In 1957, Australia’s first shopping centre opened at Chermside in Brisbane. Featuring 24 speciality stores and a department store, a local newspaper described it as “an island of retailing in a sea of car parking”1. Now home to over 400 retailers with a footprint the size of 21 soccer pitches, Chermside redefined what shopping was all about.
Large format retailing (LFR) is once again changing the face of retailing. Sometimes known as bulky goods or big box retailing, LFR began as a way for shoppers to access a better deal on whitegoods, furniture and floor coverings. In time retailers such as Nick Scali, Freedom, IKEA and JB Hi-Fi established large showrooms in cheaper premises, also allowing them to offer lower prices (or make higher margins). The LFR sector now accounts for almost a quarter of total retail sales.
With modern LFR centres now including baby supplies, sporting equipment and international grocers alongside the traditional household goods, broadening their appeal to retail consumers, APN is an avid investor in the sector through our holding in Aventus Retail Property Group.
For investors looking to commercial property for relatively high, income-focused returns with lower risk, LFR is a compelling proposition. The attractive income is a result of six market features identified by APN.
1. Growing sales channel – More prominent retail brands are embracing LFR as a sales channel. Where once there was just a major bedding, electrical and homewares retailer at a ‘homemaker’ centre, LFR now offers more brands from more categories, from fitness centres and medical services to office, auto, pet and baby supplies. This explains how in the year to 30 June 2017, approximately 22% of total national retail sales took place in LFR centres, equating to almost $70 billion2.
2. Property market a growth driver – Renovation activity and a record number of building approvals are driving LFR sales. Retailers are benefitting from our love of home improvements and furniture upgrades.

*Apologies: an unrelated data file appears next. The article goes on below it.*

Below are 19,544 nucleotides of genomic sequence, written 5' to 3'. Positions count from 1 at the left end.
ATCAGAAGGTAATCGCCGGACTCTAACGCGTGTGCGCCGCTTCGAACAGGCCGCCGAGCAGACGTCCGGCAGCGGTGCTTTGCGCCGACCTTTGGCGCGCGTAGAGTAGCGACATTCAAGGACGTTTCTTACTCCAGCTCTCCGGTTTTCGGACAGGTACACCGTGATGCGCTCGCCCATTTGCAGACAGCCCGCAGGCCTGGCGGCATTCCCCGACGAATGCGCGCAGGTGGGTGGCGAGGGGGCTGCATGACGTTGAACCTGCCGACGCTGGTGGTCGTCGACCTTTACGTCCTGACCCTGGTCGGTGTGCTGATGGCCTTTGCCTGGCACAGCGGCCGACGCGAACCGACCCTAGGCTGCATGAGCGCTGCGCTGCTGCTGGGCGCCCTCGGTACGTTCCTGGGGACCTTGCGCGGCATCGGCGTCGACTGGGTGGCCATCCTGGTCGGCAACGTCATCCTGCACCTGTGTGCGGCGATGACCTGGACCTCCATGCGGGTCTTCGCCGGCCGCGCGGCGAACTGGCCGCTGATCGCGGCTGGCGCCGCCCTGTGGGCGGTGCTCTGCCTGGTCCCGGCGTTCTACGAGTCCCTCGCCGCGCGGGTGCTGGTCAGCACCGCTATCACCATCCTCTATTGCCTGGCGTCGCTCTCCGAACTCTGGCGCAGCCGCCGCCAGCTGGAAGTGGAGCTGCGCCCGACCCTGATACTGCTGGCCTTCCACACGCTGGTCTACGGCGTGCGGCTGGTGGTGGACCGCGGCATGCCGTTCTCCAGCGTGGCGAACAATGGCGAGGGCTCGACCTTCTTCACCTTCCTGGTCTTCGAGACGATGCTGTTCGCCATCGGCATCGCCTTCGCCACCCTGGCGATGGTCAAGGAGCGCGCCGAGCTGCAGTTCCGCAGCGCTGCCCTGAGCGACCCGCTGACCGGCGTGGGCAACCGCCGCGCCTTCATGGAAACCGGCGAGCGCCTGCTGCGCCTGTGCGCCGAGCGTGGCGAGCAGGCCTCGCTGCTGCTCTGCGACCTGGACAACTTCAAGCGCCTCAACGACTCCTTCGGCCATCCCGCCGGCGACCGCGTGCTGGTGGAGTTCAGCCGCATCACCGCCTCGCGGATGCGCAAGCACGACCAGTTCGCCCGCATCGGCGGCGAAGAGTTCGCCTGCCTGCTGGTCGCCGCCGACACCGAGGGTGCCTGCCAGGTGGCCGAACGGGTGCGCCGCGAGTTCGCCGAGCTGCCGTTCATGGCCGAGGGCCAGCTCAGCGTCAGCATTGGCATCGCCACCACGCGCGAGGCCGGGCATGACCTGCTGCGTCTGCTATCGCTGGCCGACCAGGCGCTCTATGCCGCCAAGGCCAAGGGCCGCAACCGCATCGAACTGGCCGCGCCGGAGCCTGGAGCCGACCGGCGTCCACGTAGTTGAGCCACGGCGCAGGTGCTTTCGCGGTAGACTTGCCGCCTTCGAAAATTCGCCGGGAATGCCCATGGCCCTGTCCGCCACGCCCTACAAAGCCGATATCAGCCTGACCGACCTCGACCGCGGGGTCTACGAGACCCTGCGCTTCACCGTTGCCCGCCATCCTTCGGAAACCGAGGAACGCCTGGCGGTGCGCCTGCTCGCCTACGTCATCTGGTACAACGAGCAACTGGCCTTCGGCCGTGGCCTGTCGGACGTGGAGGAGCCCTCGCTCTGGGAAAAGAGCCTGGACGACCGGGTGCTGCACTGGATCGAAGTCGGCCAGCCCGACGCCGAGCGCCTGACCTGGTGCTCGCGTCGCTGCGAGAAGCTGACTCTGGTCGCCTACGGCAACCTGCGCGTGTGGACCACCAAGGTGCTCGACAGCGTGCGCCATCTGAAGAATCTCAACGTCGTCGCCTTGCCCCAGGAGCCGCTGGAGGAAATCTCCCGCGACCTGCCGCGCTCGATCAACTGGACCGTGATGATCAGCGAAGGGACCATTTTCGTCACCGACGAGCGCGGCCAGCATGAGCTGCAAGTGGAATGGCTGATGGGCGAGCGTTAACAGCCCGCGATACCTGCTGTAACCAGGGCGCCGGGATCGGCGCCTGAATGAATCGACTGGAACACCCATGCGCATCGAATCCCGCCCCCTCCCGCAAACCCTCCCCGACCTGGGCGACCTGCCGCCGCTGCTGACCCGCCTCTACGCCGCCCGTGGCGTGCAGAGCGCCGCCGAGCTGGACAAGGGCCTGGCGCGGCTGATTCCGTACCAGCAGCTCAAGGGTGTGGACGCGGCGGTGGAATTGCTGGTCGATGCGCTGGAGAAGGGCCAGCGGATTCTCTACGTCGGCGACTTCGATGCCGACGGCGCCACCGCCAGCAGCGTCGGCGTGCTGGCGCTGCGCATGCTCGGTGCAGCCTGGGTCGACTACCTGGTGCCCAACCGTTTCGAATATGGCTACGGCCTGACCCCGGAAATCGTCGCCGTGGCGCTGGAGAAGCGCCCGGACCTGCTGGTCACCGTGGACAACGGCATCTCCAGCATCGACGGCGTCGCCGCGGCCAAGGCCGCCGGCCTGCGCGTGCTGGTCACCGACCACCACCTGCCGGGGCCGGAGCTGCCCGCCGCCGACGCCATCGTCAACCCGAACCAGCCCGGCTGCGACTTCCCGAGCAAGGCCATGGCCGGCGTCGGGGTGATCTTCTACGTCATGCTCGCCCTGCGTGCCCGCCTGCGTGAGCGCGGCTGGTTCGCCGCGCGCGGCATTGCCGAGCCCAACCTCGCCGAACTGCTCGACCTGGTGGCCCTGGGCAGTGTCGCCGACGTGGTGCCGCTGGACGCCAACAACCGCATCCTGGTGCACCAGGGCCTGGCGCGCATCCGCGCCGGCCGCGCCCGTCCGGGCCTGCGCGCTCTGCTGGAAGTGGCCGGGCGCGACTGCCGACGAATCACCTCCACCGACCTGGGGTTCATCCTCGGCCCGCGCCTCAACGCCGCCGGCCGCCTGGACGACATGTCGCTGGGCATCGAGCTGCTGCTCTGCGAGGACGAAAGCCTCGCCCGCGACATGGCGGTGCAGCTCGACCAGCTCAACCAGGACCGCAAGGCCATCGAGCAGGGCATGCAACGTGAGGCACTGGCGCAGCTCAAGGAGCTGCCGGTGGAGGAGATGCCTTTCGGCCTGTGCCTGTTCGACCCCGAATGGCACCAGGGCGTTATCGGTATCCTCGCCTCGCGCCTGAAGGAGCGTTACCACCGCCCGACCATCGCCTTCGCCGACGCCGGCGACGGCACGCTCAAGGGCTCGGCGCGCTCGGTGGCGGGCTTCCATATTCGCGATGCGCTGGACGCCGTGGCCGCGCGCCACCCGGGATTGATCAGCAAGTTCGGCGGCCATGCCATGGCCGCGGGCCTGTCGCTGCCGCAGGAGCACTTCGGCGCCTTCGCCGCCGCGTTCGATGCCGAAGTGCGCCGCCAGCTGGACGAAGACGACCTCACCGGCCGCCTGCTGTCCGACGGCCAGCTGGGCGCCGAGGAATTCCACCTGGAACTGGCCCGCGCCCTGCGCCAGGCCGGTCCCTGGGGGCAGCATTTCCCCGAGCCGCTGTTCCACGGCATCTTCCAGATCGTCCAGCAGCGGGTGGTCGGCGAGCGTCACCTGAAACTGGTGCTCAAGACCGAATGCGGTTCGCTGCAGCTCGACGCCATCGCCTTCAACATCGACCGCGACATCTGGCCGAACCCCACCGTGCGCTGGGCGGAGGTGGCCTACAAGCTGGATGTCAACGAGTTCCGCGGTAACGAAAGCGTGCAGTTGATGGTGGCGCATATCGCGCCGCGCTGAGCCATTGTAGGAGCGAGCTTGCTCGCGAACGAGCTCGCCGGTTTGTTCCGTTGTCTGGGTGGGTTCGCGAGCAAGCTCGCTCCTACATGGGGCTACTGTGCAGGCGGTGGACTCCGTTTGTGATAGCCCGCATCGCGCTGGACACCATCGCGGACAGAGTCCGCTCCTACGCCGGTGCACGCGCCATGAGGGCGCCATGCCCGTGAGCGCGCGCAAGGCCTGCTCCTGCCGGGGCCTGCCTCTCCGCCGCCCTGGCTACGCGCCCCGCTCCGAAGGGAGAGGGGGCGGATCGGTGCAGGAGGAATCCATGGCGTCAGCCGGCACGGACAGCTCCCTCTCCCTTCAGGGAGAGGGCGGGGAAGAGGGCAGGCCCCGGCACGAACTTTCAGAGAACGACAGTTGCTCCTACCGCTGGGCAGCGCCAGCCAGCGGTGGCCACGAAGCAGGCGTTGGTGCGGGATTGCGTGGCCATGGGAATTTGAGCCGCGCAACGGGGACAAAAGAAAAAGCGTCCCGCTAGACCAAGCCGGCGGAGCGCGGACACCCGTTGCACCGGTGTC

3. High market fragmentation an opportunity – Two large LFR investors – Harvey Norman and Aventus – account for about 30% of the national LFR market. The remainder is held either by single asset owners or smaller portfolios. For Aventus, the possibility of market consolidation is a growth opportunity.
4. Offshore tenant demand – Offshore retailers such as Ikea, Costco and Aldi have selected LFR for a substantial portion of their Australian roll-outs. Sports retailer Decathlon and European grocery chain Kaufland are following in their footsteps. This trend is likely to underpin demand for LFR assets.
5. Resilience to online retail – Consumers like to touch and feel LFR goods, which makes them more likely to purchase in-store. In addition, such goods usually entail substantial delivery costs for the customer due to their size. Most products are subject to the “two-man” rule, which increases delivery costs. Both imply that the growth in online retailing is less likely to affect the LFR sector than more traditional retail.
6. The barbell is becoming a tripod – In retail, the middle has become a bad place to be. Better to either service the non-discretionary spend at dominant fortress malls like Chadstone and Bondi Junction, or provide convenience in groceries and other staples at the local Neighbourhood Centre. This bifurcation is known as the ‘barbell-effect’. The growth in LFR retailing and the improved mix it offers adds another leg to this framework by presenting a compelling offer for consumers and an efficient sales channel for LFR retailers.
For these reasons, APN took a position in ASX-listed Aventus Retail Property Fund (AVN) at IPO in late 2015. Aventus owns a portfolio of 20 LFR assets valued at about $1.80bn and home to some 557 retail tenants. It’s asset base is concentrated to metropolitan Sydney with a strong presence in other markets along the country’s eastern seaboard.